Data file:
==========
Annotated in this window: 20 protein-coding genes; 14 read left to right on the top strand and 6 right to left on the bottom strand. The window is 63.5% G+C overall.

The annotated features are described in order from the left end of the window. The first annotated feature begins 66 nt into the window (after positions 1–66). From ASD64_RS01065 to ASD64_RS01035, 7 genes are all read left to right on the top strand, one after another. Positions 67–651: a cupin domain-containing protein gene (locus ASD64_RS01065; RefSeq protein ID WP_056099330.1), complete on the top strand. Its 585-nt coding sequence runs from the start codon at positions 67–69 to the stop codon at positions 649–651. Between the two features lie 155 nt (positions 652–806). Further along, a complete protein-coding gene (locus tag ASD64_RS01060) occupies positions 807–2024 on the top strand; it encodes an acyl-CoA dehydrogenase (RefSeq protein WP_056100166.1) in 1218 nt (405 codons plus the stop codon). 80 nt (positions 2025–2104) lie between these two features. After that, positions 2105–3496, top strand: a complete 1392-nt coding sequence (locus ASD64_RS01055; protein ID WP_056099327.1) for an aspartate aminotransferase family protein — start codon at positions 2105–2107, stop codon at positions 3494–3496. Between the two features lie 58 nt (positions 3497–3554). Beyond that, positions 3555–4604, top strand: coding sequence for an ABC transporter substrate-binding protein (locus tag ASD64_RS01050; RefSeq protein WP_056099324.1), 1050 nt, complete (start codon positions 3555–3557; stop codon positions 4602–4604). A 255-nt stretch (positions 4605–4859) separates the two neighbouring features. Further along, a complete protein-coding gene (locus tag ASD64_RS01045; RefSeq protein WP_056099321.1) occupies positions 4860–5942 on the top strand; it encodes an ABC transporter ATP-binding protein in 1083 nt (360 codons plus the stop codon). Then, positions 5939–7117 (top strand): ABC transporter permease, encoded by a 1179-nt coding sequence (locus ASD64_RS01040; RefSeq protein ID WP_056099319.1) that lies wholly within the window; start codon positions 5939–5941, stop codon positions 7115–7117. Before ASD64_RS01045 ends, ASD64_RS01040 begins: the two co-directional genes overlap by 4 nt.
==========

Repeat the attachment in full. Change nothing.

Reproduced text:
Annotated in this window: 20 protein-coding genes; 14 read left to right on the top strand and 6 right to left on the bottom strand. The window is 63.5% G+C overall.

The annotated features are described in order from the left end of the window. The first annotated feature begins 66 nt into the window (after positions 1–66). From ASD64_RS01065 to ASD64_RS01035, 7 genes are all read left to right on the top strand, one after another. Positions 67–651: a cupin domain-containing protein gene (locus ASD64_RS01065; RefSeq protein ID WP_056099330.1), complete on the top strand. Its 585-nt coding sequence runs from the start codon at positions 67–69 to the stop codon at positions 649–651. Between the two features lie 155 nt (positions 652–806). Further along, a complete protein-coding gene (locus tag ASD64_RS01060) occupies positions 807–2024 on the top strand; it encodes an acyl-CoA dehydrogenase (RefSeq protein WP_056100166.1) in 1218 nt (405 codons plus the stop codon). 80 nt (positions 2025–2104) lie between these two features. After that, positions 2105–3496, top strand: a complete 1392-nt coding sequence (locus ASD64_RS01055; protein ID WP_056099327.1) for an aspartate aminotransferase family protein — start codon at positions 2105–2107, stop codon at positions 3494–3496. Between the two features lie 58 nt (positions 3497–3554). Beyond that, positions 3555–4604, top strand: coding sequence for an ABC transporter substrate-binding protein (locus tag ASD64_RS01050; RefSeq protein WP_056099324.1), 1050 nt, complete (start codon positions 3555–3557; stop codon positions 4602–4604). A 255-nt stretch (positions 4605–4859) separates the two neighbouring features. Further along, a complete protein-coding gene (locus tag ASD64_RS01045; RefSeq protein WP_056099321.1) occupies positions 4860–5942 on the top strand; it encodes an ABC transporter ATP-binding protein in 1083 nt (360 codons plus the stop codon). Then, positions 5939–7117 (top strand): ABC transporter permease, encoded by a 1179-nt coding sequence (locus ASD64_RS01040; RefSeq protein ID WP_056099319.1) that lies wholly within the window; start codon positions 5939–5941, stop codon positions 7115–7117. Before ASD64_RS01045 ends, ASD64_RS01040 begins: the two co-directional genes overlap by 4 nt.